However, there was some consolidation a season later to club's disappointment in missing out on the FA Cup and the league title, albeit in a less prestigious guise. The club won its first major trophy after beating Stoke City in the 1964 Football League Cup Final 4–3 on aggregate. Though they tasted yet another cup final defeat a year later as they reached the League Cup Final for the second season running, but lost 3–2 on aggregate to Chelsea.

Contract disputes with several of the club's star players however marred the 1964–65 season. Though most of the disputes were resolved, the loss of hugely influential Frank McLintock to Arsenal for a then club record incoming fee of £80,000 and the unrest over pay saw Leicester slump to 18th that season in the league. [2]

The signing of Derek Dougan for £21,000 from Peterborough United and Jackie Sinclair from Dunfermline for £25,000 the following summer though saw the club rejuvenated and again become a strong force in the First Division.

However, having just celebrated victory in the 1966 World Cup and having cemented a reputation as being one of the world's foremost goalkeepers, Gordon Banks was under pressure from upcoming youth star Peter Shilton. Shilton wanted first team football and realised that with Banks in the side this was unlikely, so he requested a transfer. However, Gillies controversially decided to sell Banks to Stoke City instead and promoted Shilton to first choice. Just a month earlier he had also accepted an offer from Wolverhampton Wanderers for star striker Derek Dougan. [2]

The sales of Banks and Dougan saw the club decline and although the signings of Lenny Glover and Allan Clarke (the latter for a British transfer record of £110,000) showed promise, a bout of tuberculosis and ill health saw Gillies forced to spend time away from the game and his assistant Bert Johnson took over team affairs briefly between January and March 1968. [2] [11] The illness took its toll on Gillies though and saw his managerial abilities wain and on 28 November 1968, with the club sitting 17th in the league the board sacked his assistant Bert Johnson and first team coach George Dewis. [2] [12] Gillies resigned in protest. His resignation was officially announced at 4pm on 30 November 1968, exactly 10 years and 21 days after taking the job.

Nottingham Forest

In 1969, he became manager of Nottingham Forest and remained in charge of the Nottingham club until 1972. [13] Though his spell at Forest was ultimately disappointing and ended in relegation in 1972, he did sign John Robertson and Martin O'Neill for the club, both of whom would star for Forest in their European triumphs under Brian Clough.

Death

He died in Nottingham on Christmas Eve 1998 at the age of 77. A minute's silence was held in his honour before Leicester's following home fixture with Blackburn Rovers. [2]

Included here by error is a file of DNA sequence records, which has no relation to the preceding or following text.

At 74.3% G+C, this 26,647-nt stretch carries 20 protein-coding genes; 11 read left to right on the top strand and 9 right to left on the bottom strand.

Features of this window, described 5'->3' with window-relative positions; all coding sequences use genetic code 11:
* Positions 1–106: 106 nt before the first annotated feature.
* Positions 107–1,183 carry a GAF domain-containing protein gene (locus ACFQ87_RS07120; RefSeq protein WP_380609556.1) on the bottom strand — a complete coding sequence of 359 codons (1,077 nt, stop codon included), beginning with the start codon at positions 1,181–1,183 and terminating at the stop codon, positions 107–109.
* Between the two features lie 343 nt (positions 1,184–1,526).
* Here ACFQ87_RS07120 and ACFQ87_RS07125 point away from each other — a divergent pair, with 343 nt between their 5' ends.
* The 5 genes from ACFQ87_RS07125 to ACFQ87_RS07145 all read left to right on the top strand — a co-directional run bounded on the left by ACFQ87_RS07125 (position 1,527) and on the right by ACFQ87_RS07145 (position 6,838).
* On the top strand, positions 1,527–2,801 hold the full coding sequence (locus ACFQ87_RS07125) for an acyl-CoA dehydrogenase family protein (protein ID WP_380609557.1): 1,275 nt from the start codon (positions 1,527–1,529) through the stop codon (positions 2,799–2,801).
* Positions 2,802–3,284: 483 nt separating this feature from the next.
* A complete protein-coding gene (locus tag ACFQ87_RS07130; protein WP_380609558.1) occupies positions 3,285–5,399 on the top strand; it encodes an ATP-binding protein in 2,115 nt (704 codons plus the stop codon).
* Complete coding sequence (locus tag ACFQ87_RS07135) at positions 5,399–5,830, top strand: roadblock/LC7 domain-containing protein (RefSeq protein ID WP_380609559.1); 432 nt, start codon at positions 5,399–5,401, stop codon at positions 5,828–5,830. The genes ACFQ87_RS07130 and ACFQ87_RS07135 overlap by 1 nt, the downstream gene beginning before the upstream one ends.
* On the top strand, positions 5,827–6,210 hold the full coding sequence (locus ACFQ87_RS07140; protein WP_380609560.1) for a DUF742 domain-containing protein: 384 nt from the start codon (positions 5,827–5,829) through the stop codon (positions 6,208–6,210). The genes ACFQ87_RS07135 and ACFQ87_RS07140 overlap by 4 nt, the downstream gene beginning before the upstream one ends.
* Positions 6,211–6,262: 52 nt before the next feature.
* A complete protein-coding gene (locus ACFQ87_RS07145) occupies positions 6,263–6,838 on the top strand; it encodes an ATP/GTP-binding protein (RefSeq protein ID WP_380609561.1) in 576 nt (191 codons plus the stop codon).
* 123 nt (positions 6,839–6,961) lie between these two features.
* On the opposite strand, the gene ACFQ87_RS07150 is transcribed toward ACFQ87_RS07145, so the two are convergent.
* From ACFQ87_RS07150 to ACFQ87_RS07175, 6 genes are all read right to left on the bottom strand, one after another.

Influence

Despite his Leicester side often falling at the final hurdle and thus the relative lack of honours, Gillies was regarded as being ahead of his time in terms of his tactical ability, and was held in high regard by the likes of Sir Matt Busby and particularly Bill Shankly. Shankly once said of Gillies' side: "There's only one team to beware of and that's Leicester City." Shankly watched Gillies' Leicester side, while Liverpool were still in the Second Division and was greatly influenced by his tactics.

Gillies and Johnson were one of the first managerial teams in England to experiment with practicing set pieces in training and his switching of Frank McLintock at right-half and Graham Cross at inside-right mid-game, proved revolutionary. Gillies saying it "confused opposition" as opposition players would often be asked to mark "our [Leicester's] number eight, so they thought Cross was their man, when McLintock had replaced him" as "players hadn't got beyond thinking about numbers then." [14] Shankly later copied this trick as his Liverpool side were promoted to the First Division and went on to win First Division titles. [10]

Honours

As a player

Leicester City

As a manager

Leicester City

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References

  1. "Matt Gillies". Barry Hugman's Footballers. Retrieved 28 April 2017.
  2. 1 2 3 4 5 6 7 8 9 10 11 12 Dave Smith & Paul Taylor (2010). Of Fossils and Foxes. ISBN   978-1-905411-94-8.
  3. "Profile". Post War English & Scottish Football League A - Z Player's Transfer Database. Retrieved 23 February 2014.
  4. Soccerbase - Leicester City Managerial History
  5. 1 2 Ponting, Ivan (31 December 1998). "Obituary: Matt Gillies". The Independent. Retrieved 26 May 2019.
  6. statto - English Division One (old) 1958-1959 Table 1.11.58
  7. Ken Leek : Obituary thisisannouncements.co.uk, retrieved 20.02.2011
  8. 1961 - Spurs' double year bbc.co.uk, retrieved 20.02.2011
  9. The Greatest Ever Leicester City Side?
  10. 1 2 3 4 Talking Football : When table-toppers Leicester led a Sixties revolution
  11. Interview: It's the toughest job in the world being a director of Leicester City thisisleicestershire.co,uk, retrieved 20.02.2011
  12. English Division One (old) 1967-1968 : Table statto.com, retrieved 20.02.2011
  13. Nottingham Forest manager history at soccerbase
  14. Leicester City: The Official History DVD (2004)